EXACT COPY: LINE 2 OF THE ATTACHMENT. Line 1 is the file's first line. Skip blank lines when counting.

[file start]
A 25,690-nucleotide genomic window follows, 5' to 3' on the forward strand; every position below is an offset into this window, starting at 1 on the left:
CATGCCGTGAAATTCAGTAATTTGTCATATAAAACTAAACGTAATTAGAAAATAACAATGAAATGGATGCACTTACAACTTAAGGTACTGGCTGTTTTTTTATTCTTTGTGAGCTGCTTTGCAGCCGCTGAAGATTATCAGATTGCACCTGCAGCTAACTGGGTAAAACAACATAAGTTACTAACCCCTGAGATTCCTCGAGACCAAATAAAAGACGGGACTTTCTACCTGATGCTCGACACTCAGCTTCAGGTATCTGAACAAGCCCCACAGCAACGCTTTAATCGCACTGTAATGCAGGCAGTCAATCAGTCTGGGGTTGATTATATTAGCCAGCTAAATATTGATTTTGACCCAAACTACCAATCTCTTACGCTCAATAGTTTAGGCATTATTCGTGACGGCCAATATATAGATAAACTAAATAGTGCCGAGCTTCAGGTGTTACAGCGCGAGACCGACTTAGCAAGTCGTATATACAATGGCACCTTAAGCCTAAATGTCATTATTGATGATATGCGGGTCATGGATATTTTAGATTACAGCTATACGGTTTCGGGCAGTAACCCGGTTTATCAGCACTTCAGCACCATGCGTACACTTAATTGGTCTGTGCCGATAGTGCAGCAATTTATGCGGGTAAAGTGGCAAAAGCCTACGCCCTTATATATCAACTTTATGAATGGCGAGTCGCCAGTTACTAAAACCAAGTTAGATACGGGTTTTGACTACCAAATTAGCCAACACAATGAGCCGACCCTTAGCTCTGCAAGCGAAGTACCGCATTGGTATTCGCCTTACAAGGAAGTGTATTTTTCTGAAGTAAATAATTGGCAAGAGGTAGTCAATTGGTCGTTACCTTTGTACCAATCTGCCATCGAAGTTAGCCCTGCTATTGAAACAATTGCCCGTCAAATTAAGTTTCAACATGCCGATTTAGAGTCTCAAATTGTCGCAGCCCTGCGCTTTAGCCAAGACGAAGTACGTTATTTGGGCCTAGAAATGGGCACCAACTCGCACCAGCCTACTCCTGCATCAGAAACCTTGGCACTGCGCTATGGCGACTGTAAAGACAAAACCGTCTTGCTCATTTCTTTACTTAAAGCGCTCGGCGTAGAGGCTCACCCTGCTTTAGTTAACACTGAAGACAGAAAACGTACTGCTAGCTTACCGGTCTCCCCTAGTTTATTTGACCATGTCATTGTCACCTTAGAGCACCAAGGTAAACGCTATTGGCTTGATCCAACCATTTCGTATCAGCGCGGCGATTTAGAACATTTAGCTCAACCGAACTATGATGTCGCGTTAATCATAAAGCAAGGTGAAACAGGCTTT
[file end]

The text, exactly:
CATGCCGTGAAATTCAGTAATTTGTCATATAAAACTAAACGTAATTAGAAAATAACAATGAAATGGATGCACTTACAACTTAAGGTACTGGCTGTTTTTTTATTCTTTGTGAGCTGCTTTGCAGCCGCTGAAGATTATCAGATTGCACCTGCAGCTAACTGGGTAAAACAACATAAGTTACTAACCCCTGAGATTCCTCGAGACCAAATAAAAGACGGGACTTTCTACCTGATGCTCGACACTCAGCTTCAGGTATCTGAACAAGCCCCACAGCAACGCTTTAATCGCACTGTAATGCAGGCAGTCAATCAGTCTGGGGTTGATTATATTAGCCAGCTAAATATTGATTTTGACCCAAACTACCAATCTCTTACGCTCAATAGTTTAGGCATTATTCGTGACGGCCAATATATAGATAAACTAAATAGTGCCGAGCTTCAGGTGTTACAGCGCGAGACCGACTTAGCAAGTCGTATATACAATGGCACCTTAAGCCTAAATGTCATTATTGATGATATGCGGGTCATGGATATTTTAGATTACAGCTATACGGTTTCGGGCAGTAACCCGGTTTATCAGCACTTCAGCACCATGCGTACACTTAATTGGTCTGTGCCGATAGTGCAGCAATTTATGCGGGTAAAGTGGCAAAAGCCTACGCCCTTATATATCAACTTTATGAATGGCGAGTCGCCAGTTACTAAAACCAAGTTAGATACGGGTTTTGACTACCAAATTAGCCAACACAATGAGCCGACCCTTAGCTCTGCAAGCGAAGTACCGCATTGGTATTCGCCTTACAAGGAAGTGTATTTTTCTGAAGTAAATAATTGGCAAGAGGTAGTCAATTGGTCGTTACCTTTGTACCAATCTGCCATCGAAGTTAGCCCTGCTATTGAAACAATTGCCCGTCAAATTAAGTTTCAACATGCCGATTTAGAGTCTCAAATTGTCGCAGCCCTGCGCTTTAGCCAAGACGAAGTACGTTATTTGGGCCTAGAAATGGGCACCAACTCGCACCAGCCTACTCCTGCATCAGAAACCTTGGCACTGCGCTATGGCGACTGTAAAGACAAAACCGTCTTGCTCATTTCTTTACTTAAAGCGCTCGGCGTAGAGGCTCACCCTGCTTTAGTTAACACTGAAGACAGAAAACGTACTGCTAGCTTACCGGTCTCCCCTAGTTTATTTGACCATGTCATTGTCACCTTAGAGCACCAAGGTAAACGCTATTGGCTTGATCCAACCATTTCGTATCAGCGCGGCGATTTAGAACATTTAGCTCAACCGAACTATGATGTCGCGTTAATCATAAAGCAAGGTGAAACAGGCTTT